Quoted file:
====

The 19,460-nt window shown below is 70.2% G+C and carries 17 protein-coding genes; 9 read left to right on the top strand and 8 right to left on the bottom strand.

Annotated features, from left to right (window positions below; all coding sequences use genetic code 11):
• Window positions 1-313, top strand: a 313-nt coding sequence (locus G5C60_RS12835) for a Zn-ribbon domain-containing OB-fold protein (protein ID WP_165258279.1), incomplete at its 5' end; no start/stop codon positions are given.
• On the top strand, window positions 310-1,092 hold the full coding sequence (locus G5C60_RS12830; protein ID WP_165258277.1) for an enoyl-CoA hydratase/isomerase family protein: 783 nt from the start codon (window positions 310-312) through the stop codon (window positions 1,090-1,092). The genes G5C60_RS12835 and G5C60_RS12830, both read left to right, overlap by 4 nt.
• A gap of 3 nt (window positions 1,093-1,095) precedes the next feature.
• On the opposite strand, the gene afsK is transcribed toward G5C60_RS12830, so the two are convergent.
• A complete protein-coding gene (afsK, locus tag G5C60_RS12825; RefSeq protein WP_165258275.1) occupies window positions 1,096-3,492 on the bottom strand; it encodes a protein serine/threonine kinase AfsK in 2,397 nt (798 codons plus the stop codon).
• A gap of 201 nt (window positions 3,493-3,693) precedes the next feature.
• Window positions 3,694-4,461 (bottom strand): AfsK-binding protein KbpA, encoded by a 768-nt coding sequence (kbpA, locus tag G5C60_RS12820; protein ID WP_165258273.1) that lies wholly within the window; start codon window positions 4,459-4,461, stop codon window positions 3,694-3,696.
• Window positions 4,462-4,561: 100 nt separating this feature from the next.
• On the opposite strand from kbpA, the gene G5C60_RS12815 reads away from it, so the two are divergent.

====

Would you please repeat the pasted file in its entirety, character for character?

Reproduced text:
The 19,460-nt window shown below is 70.2% G+C and carries 17 protein-coding genes; 9 read left to right on the top strand and 8 right to left on the bottom strand.

Annotated features, from left to right (window positions below; all coding sequences use genetic code 11):
• Window positions 1-313, top strand: a 313-nt coding sequence (locus G5C60_RS12835) for a Zn-ribbon domain-containing OB-fold protein (protein ID WP_165258279.1), incomplete at its 5' end; no start/stop codon positions are given.
• On the top strand, window positions 310-1,092 hold the full coding sequence (locus G5C60_RS12830; protein ID WP_165258277.1) for an enoyl-CoA hydratase/isomerase family protein: 783 nt from the start codon (window positions 310-312) through the stop codon (window positions 1,090-1,092). The genes G5C60_RS12835 and G5C60_RS12830, both read left to right, overlap by 4 nt.
• A gap of 3 nt (window positions 1,093-1,095) precedes the next feature.
• On the opposite strand, the gene afsK is transcribed toward G5C60_RS12830, so the two are convergent.
• A complete protein-coding gene (afsK, locus tag G5C60_RS12825; RefSeq protein WP_165258275.1) occupies window positions 1,096-3,492 on the bottom strand; it encodes a protein serine/threonine kinase AfsK in 2,397 nt (798 codons plus the stop codon).
• A gap of 201 nt (window positions 3,493-3,693) precedes the next feature.
• Window positions 3,694-4,461 (bottom strand): AfsK-binding protein KbpA, encoded by a 768-nt coding sequence (kbpA, locus tag G5C60_RS12820; protein ID WP_165258273.1) that lies wholly within the window; start codon window positions 4,459-4,461, stop codon window positions 3,694-3,696.
• Window positions 4,462-4,561: 100 nt separating this feature from the next.
• On the opposite strand from kbpA, the gene G5C60_RS12815 reads away from it, so the two are divergent.